I say that this Henry is “chopping and changing” throughout his final years of high school, and I realize that given the real Henry VIII that could be taken quite literally. While it shouldn’t be, deaths truly are a factor of The Dead Queens Club. I’m not sure what I expected going in — about whether these girlfriends would literally get killed, and whether that would feel believable in this setting — but they do, and it does.
Anna, as well as her brother and Parker’s boyfriend George, were killed the year before in a terrible explosion deemed an accident, but the town still reels and rumors abound regarding Anna, who was severely hated by most of the school — she’s believed to have set up the explosion in an attempt to kill Henry.
While we do flash back to scenes with Anna through Cleveland’s eyes — including, rather brilliantly, a daring bike jousting stunt that left Henry with an injury that threw off his athletic career (in real life, Henry VIII sustained such an injury in a real joust, and it took him from the prime of his life into a middle age plagued by obesity, leg ulcers, and seemingly, a personality transplant) the present day timeline closely follows Cleves, Henry, and Katie until Katie’s shocking death, also deemed an accident, but occurring immediately after a very public altercation about cheating.
After getting to know her and finding her so dear — after learning her story and understanding her faults and choices — Katie Howard’s death hurts. It’s meant to, and until it happens I sort of didn’t believe the book would go there — even though I knew it must.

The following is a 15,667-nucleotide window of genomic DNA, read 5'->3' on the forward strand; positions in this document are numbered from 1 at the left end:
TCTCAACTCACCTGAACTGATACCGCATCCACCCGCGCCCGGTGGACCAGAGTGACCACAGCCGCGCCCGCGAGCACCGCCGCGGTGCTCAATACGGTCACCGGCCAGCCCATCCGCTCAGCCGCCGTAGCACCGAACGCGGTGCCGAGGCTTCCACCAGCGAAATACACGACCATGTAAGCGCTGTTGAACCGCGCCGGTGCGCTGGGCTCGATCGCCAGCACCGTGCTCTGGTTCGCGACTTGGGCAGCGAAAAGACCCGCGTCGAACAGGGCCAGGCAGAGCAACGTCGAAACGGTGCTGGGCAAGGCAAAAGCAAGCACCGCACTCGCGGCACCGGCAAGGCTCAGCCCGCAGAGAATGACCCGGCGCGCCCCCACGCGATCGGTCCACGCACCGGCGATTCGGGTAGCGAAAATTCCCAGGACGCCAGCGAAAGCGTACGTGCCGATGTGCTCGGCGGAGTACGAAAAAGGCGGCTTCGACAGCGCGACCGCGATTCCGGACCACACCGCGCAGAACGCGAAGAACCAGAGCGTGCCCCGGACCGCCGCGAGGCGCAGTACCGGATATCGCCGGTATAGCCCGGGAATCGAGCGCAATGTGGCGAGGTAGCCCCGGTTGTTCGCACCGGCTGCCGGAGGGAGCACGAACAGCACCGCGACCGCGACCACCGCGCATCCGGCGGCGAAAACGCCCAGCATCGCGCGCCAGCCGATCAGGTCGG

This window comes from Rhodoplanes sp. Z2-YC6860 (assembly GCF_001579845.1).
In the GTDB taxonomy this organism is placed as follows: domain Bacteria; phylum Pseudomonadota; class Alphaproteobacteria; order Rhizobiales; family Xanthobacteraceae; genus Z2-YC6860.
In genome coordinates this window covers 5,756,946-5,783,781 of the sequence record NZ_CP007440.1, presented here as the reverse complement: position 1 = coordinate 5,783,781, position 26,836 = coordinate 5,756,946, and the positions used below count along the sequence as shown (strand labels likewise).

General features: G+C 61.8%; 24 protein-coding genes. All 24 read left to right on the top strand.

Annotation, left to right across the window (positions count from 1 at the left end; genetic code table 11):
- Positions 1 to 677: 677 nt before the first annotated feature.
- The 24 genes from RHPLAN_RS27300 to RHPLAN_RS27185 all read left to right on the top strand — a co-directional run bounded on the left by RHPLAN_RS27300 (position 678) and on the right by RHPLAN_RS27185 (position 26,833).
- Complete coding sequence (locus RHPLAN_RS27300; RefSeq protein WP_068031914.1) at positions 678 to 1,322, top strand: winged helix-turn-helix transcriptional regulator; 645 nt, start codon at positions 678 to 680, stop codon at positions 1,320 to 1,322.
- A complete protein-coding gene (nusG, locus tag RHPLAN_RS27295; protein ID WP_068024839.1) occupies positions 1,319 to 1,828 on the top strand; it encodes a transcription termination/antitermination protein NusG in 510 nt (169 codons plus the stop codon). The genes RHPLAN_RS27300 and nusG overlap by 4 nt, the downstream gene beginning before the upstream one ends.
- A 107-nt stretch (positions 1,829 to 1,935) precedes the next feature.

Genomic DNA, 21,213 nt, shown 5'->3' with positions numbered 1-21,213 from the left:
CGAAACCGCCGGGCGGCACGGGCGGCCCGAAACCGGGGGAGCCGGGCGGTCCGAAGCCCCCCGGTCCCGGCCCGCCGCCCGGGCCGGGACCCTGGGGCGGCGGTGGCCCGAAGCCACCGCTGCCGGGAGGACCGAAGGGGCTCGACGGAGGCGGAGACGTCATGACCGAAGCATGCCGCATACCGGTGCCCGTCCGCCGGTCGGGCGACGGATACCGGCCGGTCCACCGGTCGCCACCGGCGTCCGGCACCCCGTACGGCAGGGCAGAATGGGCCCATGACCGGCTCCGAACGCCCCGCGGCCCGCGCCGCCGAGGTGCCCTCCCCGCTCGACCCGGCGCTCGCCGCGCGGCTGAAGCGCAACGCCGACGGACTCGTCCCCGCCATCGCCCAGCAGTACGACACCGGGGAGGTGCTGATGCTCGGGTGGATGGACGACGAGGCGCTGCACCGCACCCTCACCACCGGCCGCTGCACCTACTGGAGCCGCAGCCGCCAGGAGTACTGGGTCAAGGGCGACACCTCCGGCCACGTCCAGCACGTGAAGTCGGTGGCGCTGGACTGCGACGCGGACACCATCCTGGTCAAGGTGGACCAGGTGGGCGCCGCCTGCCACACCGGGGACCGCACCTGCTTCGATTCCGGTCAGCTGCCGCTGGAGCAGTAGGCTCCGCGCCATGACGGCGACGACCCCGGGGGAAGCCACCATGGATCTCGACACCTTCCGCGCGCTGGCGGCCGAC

And this is what Dead Queens actually achieves — it fosters investment. By breathing life into these characters — these people — so evocatively, by bringing them into a setting with easy context, it removes the sense of clinicism that many people have around the real horrors of historical fact. We are often desensitized to such things, but ultimately, people have always been people, with the same emotional capacity for love, hate, jealousy, anger, humor, greed, art, the same core drives, and effectively the same needs.
And so if you were to look — to really look — at the life of Henry VIII, to really analyze his behavior as a human being alive on this planet, if you were to truly make real to yourself the circumstances that a girl like Katie Howard faced, to take into account her personality and experience, her past traumas, every single thing that adds into the experience of a very short life that ended with her placing her head upon the block on this day — it is no longer a distant dry text. It is unconscionable. It is one thing to know the details of a fact, another to feel the impact of a truth.
In making the story of Henry’s queens so digestible, Capin proves exactly how indigestible it actually is.